Atlantoaxial instability

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Atlantoaxial instability or Atlanto-axial instability (AAI) is characterized by excessive movement at the junction between the atlas (C1) and axis (C2) as a result of either a bone or ligament abnormality.[1][2]

Causes[edit | edit source]

Atlantoaxial instability can be caused by hereditary conditions including Marfan Syndrome, neurofibromatosis, connective tissue conditions like rheumatoid arthritis,or Ehlers-Danlos Syndromes (EDS), as a result of physical trauma, or infection.[1][3] It has been associated with Down syndrome, Morquio syndrome,[4] Marfan syndrome,[5] and Ehlers-Danlos syndrome.[6][7][8][9][10][11][12][13][14][15]

AAI often co-occurs with craniocervical instability (CCI).

In individuals without predisposing conditions, it is thought to be extremely rare.[2]

Symptoms[edit | edit source]

  • Neck pain[2]
  • Neck stiffness, torticollis[16]
  • Spasticity[2]
  • Radicular symptoms[2]
  • Lack of coordination[2]
  • Clumsiness[2]
  • Gait changes, difficulty with gait[2][16]
  • Sensory deficits[2]
  • Neurogenic bladder[2]
  • Clonus, hyperreflexia[2][16]
  • Paraplegia, quadriplegia[2]
  • Muscle weakness, which is not a constant feature[7]
  • Blurred vision[5]
  • Occipital headache[5]

Symptoms can often be exacerbated by rotation of the neck.

Risk factors and causes[edit | edit source]

Congenital causes[edit | edit source]

Rheumatoid arthritis[edit | edit source]

Chronic inflammation can cause laxity and stretching of the transverse ligament, the formation of a pannus, as well as bone erosion.[2]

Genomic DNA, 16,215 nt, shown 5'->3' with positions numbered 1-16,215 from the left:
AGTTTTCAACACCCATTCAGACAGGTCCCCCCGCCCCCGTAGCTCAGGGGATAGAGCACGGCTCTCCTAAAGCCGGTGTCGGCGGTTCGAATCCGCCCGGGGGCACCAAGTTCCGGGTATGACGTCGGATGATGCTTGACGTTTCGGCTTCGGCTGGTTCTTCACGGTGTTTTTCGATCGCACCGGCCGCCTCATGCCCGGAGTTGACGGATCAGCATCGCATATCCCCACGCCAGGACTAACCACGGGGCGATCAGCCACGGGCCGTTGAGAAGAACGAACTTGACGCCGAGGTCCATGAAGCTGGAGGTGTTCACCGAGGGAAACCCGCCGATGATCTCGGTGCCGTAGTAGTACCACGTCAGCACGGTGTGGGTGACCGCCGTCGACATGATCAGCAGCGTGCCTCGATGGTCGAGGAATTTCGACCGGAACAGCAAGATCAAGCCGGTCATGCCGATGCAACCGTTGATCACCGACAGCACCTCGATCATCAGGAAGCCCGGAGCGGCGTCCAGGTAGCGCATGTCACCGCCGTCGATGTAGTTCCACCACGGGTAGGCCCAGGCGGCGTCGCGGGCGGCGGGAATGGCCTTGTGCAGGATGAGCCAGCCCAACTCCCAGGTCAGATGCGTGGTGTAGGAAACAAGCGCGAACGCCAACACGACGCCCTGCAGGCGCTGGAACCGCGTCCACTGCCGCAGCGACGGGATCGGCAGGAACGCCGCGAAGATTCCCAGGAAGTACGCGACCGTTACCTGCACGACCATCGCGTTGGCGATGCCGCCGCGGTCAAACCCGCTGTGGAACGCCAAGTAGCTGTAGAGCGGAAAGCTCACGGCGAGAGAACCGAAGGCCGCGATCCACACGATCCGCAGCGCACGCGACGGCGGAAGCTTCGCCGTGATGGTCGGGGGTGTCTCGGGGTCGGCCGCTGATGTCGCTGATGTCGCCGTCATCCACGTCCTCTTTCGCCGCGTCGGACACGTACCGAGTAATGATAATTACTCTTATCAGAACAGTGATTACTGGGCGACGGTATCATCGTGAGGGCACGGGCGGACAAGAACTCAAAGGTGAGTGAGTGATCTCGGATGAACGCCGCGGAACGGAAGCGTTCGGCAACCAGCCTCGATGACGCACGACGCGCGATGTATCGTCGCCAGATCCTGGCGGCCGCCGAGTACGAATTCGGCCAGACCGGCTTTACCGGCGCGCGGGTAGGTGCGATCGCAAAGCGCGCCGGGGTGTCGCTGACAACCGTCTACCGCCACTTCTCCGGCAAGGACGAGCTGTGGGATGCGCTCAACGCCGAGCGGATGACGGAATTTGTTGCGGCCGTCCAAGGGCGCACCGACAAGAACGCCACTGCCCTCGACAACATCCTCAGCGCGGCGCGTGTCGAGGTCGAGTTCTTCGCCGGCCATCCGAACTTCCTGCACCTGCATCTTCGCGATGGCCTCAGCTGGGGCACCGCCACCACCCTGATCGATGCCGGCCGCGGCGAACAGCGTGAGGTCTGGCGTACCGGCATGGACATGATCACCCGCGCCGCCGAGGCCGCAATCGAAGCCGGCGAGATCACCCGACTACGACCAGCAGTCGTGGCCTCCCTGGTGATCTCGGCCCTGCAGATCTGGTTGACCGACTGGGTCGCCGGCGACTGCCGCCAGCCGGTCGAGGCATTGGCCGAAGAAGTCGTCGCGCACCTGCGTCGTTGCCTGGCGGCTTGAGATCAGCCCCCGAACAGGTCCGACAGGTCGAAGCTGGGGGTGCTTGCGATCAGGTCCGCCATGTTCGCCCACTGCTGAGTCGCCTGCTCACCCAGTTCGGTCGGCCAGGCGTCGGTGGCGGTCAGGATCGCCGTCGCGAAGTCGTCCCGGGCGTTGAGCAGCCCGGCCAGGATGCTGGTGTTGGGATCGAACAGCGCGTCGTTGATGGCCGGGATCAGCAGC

Grisel’s syndrome[edit | edit source]

Grisel’s syndrome is AAI that occurs following inflammation of the soft tissue as a consequence of surgery or infection,[1] frequently an upper respiratory infection. It is primarily seen in patients ages 5-12 but can also be seen in adults.[1] It usually presents with torticollis, neck pain, neck tilt, and stiffness.[17] It can often be treated with conservative therapies such as physical therapy, traction, immobilization, anti-inflammatories and treatment of any underlying infection.[17]

A handful of cases of concomitant non-traumatic CCI and AAI following upper respiratory infections have also been documented.[18][19]

Co-morbid conditions[edit | edit source]

AAI can cause vertebrobasilar insufficiency.[20]

Diagnosis[edit | edit source]

AAI diagnosis is based on a neurological exam, reported symptoms, and radiological measurements, generally a CTSCAN with rotation. An atlantodental (or atlantodens or atlas-dens) interval (ADI) of greater than 3 mm in adults and of greater than 5 mm in children as measured on plain radiography is considered indicative of AAI. The ADI is the distance between the odontoid process and the posterior border of the anterior arch of the atlas. An abnormal degreeof rotation of the atlas (C1) on C2 has also been determined to indicate instability.

Treatment[edit | edit source]

See also[edit | edit source]

Learn more[edit | edit source]

References[edit | edit source]

  1. 1.0 1.1 1.2 1.3 "Atlantoaxial Instability: Background, Pathophysiology, Etiology". November 10, 2019.
  2. 2.00 2.01 2.02 2.03 2.04 2.05 2.06 2.07 2.08 2.09 2.10 2.11 2.12 Lacy, Jordan; Gillis, Christopher C. (2019). Atlantoaxial Instability. Treasure Island (FL): StatPearls Publishing. PMID 30137847.
  4. Li, Ming-Feng; Chiu, Pao-Chin; Weng, Mei-Jui; Lai, Ping-Hong (December 13, 2010). "Atlantoaxial Instability and Cervical Cord Compression in Morquio Syndrome". Archives of Neurology. 67 (12): 1530–1530. doi:10.1001/archneurol.2010.308. ISSN 0003-9942.
  5. 5.0 5.1 5.2 MacKenzie, James MacKintosh; Rankin, Rosslyn (December 2003). "Sudden Death Due to Atlantoaxial Subluxation in Marfan Syndrome". The American Journal of Forensic Medicine and Pathology. 24 (4): 369. doi:10.1097/ ISSN 0195-7910.